AARN provides advocacy tools, research, and capacity building to descendant communities in their efforts to secure racial justice and reparation initiatives. Highlighted below are several of the communities we collaborate with. If you would like to work with AARN, join the Redress Network and contact us for more information.
States shown in blue are those where AARN has directly collaborated on reparation efforts.
Brown Grove Community is a predominately Black community that was settled by freed slaves.
Currently, the preservation of this land is being threatened by private development. The community has been inundated with industry for years. Examples include unattended businesses, displacement of homes and land, divide of the community by interstate 95; displaced families due to airport expansion. Wegman’s is now encroaching Brown Grove Community’s historic areas, which include seven African American cemeteries, a Black-only School archaeological site, and a historic, Black-only church.
AARN has worked alongside the Brown Grove Preservation Group (BGPG) since spring 2021. Brown Grove is one of only two VA historic districts developed by Free Blacks. The descendant community land has been the recipient of significant environmental injustice since the turn of the 20th century with the development of interstate I-95, an airport, landfill, concrete plant, industrial park and more. Brown Grove and is currently facing erasure with the development of a 1.7 million-square-foot Wegman’s distribution center. AARN successfully secured a visit with the Environmental Protection Agency to explore ways to protect Brown Grove from further adverse effects. On Feb.2, 2023, the Supreme Court of Virginia determined that residents living as close as 1,200 feet or across the street from the Wegmans had the right to challenge the approval of the project by local officials. This was a HUGE win, not only for Brown Grove, but communities across Virginia whose members suffer “particularized harms” such as increased traffic, flooding, noise and light pollution as a result of decisions made by local zoning officials.” (Steve Fischbach, VPLC)
AARN and the International Center of Transitional Justice sponsored The Brown Grove Empowerment and Strategic Planning Retreat. Read more at Columbia University’s Institute for the Study of Human Rights website.
AARN is working with Harris Neck Community for Justice and Preservation to preserve the unique Harris Neck culture, re-create a green community, and protect our natural and cultural resources. This work aims to represent all the surviving families that lived on Harris Neck from 1865-1942 or owned property as of 1942. It is created by and comprised of former Harris Neck community members, property owners, and their descendants.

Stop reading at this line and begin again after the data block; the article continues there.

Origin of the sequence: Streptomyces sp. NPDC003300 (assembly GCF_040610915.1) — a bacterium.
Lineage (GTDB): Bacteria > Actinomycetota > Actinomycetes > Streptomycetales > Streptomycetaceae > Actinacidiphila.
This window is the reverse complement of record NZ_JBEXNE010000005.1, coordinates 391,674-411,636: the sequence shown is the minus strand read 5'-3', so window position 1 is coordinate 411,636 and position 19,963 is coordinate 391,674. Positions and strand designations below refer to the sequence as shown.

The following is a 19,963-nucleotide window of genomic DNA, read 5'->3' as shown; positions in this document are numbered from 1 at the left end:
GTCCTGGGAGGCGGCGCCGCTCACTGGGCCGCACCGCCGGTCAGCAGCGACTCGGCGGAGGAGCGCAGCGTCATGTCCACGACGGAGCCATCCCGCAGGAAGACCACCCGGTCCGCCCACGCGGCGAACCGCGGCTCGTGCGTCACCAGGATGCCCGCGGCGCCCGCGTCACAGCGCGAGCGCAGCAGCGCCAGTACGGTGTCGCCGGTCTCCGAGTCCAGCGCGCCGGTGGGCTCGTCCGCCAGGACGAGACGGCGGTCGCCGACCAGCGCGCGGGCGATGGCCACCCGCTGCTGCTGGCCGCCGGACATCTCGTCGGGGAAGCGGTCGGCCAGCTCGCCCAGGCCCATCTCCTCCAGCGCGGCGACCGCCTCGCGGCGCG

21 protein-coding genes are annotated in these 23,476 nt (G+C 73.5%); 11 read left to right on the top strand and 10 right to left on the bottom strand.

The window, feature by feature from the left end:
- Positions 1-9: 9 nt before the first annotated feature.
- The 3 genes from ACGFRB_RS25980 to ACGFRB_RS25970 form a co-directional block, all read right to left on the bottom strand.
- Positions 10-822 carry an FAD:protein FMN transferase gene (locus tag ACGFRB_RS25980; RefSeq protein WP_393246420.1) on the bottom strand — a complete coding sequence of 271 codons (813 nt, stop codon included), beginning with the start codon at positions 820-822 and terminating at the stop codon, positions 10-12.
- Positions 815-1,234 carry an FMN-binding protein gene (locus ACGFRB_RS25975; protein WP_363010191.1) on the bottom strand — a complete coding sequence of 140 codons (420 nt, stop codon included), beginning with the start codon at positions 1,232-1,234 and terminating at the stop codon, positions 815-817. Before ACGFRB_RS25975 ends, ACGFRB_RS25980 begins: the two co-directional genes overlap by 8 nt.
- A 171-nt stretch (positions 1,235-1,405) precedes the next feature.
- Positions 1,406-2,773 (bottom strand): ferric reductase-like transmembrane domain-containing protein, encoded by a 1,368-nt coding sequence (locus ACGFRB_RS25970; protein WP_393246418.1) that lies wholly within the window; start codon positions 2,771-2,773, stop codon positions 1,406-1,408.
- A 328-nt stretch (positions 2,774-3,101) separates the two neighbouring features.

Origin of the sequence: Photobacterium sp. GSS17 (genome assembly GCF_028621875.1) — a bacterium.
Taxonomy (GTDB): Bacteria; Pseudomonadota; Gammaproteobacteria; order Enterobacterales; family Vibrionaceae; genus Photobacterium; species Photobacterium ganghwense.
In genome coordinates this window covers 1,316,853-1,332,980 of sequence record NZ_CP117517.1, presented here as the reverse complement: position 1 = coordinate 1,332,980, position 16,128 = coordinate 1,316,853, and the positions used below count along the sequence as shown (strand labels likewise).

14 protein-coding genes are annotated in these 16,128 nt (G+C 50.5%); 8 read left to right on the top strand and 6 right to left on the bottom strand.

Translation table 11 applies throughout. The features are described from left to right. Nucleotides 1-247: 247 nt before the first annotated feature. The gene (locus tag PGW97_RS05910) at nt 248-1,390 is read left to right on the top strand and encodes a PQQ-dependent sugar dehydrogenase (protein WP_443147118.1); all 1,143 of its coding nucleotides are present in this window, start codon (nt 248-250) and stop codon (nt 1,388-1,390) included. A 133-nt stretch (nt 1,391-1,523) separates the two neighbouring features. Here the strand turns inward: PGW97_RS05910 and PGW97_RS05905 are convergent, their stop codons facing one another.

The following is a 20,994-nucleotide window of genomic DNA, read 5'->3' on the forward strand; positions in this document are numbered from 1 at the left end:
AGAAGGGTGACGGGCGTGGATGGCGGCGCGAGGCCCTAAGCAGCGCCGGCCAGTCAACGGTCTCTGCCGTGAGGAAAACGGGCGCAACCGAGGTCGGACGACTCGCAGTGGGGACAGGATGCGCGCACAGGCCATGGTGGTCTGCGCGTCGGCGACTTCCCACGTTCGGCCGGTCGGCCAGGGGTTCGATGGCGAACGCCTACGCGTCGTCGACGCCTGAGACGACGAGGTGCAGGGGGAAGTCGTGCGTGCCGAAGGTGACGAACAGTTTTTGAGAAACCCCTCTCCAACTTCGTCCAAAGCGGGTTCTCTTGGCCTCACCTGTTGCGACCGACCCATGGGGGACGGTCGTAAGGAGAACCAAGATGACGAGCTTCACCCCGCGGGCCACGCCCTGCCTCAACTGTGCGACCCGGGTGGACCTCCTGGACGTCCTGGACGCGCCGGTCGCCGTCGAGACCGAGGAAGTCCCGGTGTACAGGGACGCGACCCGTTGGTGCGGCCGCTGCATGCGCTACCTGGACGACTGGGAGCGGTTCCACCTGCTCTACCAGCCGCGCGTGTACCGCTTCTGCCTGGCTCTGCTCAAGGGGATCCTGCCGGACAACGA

The specific goals of the project are to: a) reclaim the 2,687 acres of Harris Neck, b) create a new community, c) preserve the Gullah-Geechee culture, d) protect and preserve land, water, and wildlife, and e) educate the public about Harris Neck history, various cultures, and ethics of land stewardship and racial diversity and harmony.
The new Harris Neck community would be like the original one recreated through modern technology to become the home of the rightful owners. There is a priority on a model of sustainable and culturally-harmonious living for rural areas. Plans are based off the ethics and values of living Harris Neck elders which include self-reliance, living sustainably and in harmony with nature, preserving the culture and land, communal responsibility, education, entrepreneurship, meaningful work and living-wage jobs, and offering quality goods and services.
Descendants of the St. Louis University Enslaved (DSLUE) was formed by three Missouri family groups, descendants of people enslaved by the Jesuits and made to build and sustain Saint Louis University from 1823-1865. In 2021, these families came together to honor their ancestors, to preserve heritage and legacy and to seek reparative justice for the generational devastation that enslavement had on their bloodline. In other words, their mission is to commemorate, preserve, educate, and seek repair through the creation of a 501(c)(3) heritage preservation and cultural education association.
DSLUE is working to bring together not only descendants of those who were enslaved during the Jesuit slaveholding diaspora, but other descendant communities, like those of Brown Grove and Tulsa, to support one another in their efforts for healing and for justice. AARN is proud to work alongside the Descendants of the St. Louis University Enslaved (DSLUE) on their efforts to secure reparations!
Research in the Clerk’s office found multiple instances of racial discrimination perpetrated by the City of Evanston.
In March 2021, AARN pledged legal support to the reparation efforts in Evanston, Illinois. Evanston City Council was preparing to vote on the Local Reparations Restorative Housing Program. The Evanston’s City Council voted 8-1 on Monday, March 22, 2021 to approve the reparations program. Qualifying households will be awarded up to $25,000 for down payments or home repairs. Despite the approval by the City Council, the reparations ordinance is being threatened with legal challenges.